Brunei-Muara - Brunei Darussalam is in compliance with the international agreement to lower the use of chemicals that are harmful to the ozone layer, said the Director of Environment, Parks and Recreation of the Ministry of Development.
According to Hj Zakaria Hj Saruddin, the Sultanate has managed to decrease the Volume of imported ozone depleting substances (ODS) from 39.12 kilometric ton in 2005 to 26.5 kilometric ton in 2006, which is by far under the 39.12 kilometric ton set by the Montreal Protocol in 2005 and 2006 respectively.
Speaking, during the officiating of a training programme for customs officers on monitoring and control of ODS yesterday, Hj Zakaria said Brunei Darussalam initially involved with efforts to save the environment when it became one of the 191 members of the Montreal Protocol in August 1993.
Some 40 custom officers along with several officials from the Ministry of Education and Land Transport Department are attending the threeday programme. The programme is conducted by a representative from the United Nations Environment Programme, Regional Office for Asia and the Pacific (UNEP ROAP), Liu Ning, and a Custom Officer from the Malaysian Customs Department, Mohammad Jazam Mohammad Yassin.
According to the UNEP ROAP`s representative, illegal international trade in environmentally-sensitive commodities such as ozone depleting substances, toxic chemicals, hazardous wastes, and endangered species is an international problem with serious consequences.
"Many international treaties have been created in an effort to address pressing environmental issues," he said.
Previously, the most well known environmental problem was the issue of chlorofluorocarbons (CFC) and the ozone layer which has since been under control, due to the Montreal` Protocol.
He went on to say that CFC`s are chemical compounds developed as replacements for toxic refrigerants as the CFC, once released into the atmosphere will move its way to the stratosphere where they will eventually sap the ozone layer that is supposed to protect life on earth from harmful solar ultraviolet radiation.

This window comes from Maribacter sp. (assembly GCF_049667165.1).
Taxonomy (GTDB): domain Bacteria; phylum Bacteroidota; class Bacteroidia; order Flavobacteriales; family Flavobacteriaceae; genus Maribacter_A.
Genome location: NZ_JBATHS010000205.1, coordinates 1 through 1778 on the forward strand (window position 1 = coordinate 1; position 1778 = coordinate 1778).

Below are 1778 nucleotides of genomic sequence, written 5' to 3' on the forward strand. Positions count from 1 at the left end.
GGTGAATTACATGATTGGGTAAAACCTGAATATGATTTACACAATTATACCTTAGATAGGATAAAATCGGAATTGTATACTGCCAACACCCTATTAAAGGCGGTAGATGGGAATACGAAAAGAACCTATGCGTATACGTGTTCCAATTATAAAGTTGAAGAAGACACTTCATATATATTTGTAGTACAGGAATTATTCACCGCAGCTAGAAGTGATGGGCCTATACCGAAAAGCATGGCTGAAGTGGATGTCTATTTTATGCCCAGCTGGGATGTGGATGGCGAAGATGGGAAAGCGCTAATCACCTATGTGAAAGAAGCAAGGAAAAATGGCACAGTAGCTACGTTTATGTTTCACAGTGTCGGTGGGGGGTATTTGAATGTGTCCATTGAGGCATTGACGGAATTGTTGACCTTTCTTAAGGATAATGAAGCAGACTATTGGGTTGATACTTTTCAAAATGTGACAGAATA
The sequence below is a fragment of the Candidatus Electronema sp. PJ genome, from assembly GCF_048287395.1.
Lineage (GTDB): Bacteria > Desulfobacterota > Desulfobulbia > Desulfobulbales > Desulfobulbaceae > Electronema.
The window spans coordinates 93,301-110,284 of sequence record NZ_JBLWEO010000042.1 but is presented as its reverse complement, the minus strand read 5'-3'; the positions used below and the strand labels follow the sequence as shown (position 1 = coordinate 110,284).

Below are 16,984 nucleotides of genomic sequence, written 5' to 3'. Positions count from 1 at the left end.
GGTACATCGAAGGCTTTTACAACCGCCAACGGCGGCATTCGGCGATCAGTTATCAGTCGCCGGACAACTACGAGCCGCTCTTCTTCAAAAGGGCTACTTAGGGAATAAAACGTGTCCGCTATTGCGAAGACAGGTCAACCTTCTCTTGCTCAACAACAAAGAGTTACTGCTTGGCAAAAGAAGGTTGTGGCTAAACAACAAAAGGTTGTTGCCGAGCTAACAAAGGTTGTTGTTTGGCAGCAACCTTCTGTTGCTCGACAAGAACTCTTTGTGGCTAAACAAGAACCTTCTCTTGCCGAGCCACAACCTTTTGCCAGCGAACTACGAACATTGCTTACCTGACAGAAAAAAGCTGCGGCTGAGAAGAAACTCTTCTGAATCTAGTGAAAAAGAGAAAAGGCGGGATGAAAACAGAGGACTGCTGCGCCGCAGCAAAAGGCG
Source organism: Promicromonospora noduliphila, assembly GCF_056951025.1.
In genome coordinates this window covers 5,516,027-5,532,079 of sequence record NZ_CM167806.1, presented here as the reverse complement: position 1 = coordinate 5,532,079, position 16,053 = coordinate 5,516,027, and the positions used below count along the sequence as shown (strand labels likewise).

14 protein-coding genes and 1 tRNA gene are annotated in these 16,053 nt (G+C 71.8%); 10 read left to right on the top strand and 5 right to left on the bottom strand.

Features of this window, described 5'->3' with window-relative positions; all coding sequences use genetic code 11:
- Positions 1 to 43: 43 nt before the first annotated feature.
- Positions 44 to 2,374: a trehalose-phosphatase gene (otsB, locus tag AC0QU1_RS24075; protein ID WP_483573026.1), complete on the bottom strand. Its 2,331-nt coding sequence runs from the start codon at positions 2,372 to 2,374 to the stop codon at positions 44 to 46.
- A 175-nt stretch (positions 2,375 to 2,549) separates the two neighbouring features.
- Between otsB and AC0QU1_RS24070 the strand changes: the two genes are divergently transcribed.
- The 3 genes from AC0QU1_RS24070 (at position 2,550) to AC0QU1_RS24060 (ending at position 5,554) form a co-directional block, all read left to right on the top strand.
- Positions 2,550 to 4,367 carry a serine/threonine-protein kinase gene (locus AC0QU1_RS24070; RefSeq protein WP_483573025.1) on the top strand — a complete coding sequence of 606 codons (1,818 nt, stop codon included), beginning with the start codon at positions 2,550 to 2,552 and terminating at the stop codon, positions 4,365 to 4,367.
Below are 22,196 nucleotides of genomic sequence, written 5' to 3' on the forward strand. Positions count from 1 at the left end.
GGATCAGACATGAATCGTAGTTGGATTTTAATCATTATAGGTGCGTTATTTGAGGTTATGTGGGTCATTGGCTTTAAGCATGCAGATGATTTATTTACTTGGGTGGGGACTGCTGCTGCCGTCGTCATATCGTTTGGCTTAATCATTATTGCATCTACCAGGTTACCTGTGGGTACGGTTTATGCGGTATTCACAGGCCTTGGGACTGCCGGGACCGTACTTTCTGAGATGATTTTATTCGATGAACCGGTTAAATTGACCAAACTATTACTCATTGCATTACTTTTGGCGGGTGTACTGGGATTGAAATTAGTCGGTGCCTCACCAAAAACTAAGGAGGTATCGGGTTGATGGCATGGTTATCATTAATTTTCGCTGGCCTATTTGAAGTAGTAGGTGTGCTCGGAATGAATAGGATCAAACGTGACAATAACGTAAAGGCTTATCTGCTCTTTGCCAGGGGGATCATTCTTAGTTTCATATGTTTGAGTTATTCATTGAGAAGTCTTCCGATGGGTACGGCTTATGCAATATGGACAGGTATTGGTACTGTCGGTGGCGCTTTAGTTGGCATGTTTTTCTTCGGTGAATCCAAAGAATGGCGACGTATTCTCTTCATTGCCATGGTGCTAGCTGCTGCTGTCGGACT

So far, local and international crime syndicates worldwide earn an estimated US$22-31 billion annually from hazardous waste dumping, smuggling proscribed hazardous materials; and exploiting and trafficking protected natural resources.
The training is conducted by the Department of Environment; Parks as part of the Memorandum of Understanding (MoU) signed in April 2007 between Brunei and UNEP ROAP to control, reduce and monitor the import and export of ODS.
The programme is expected to be implemented in two phases. The first phase will involve the training of 20 custom officers, including some senior officer, as instructors by UNEP ROAP international consultant, while the second phase will see these trainers coaching the rest of the programme`s participants.
The workshop is being held at the Training Centre at the Ministry of Development.
Source: www.brudirect.com (19 Juli 2007)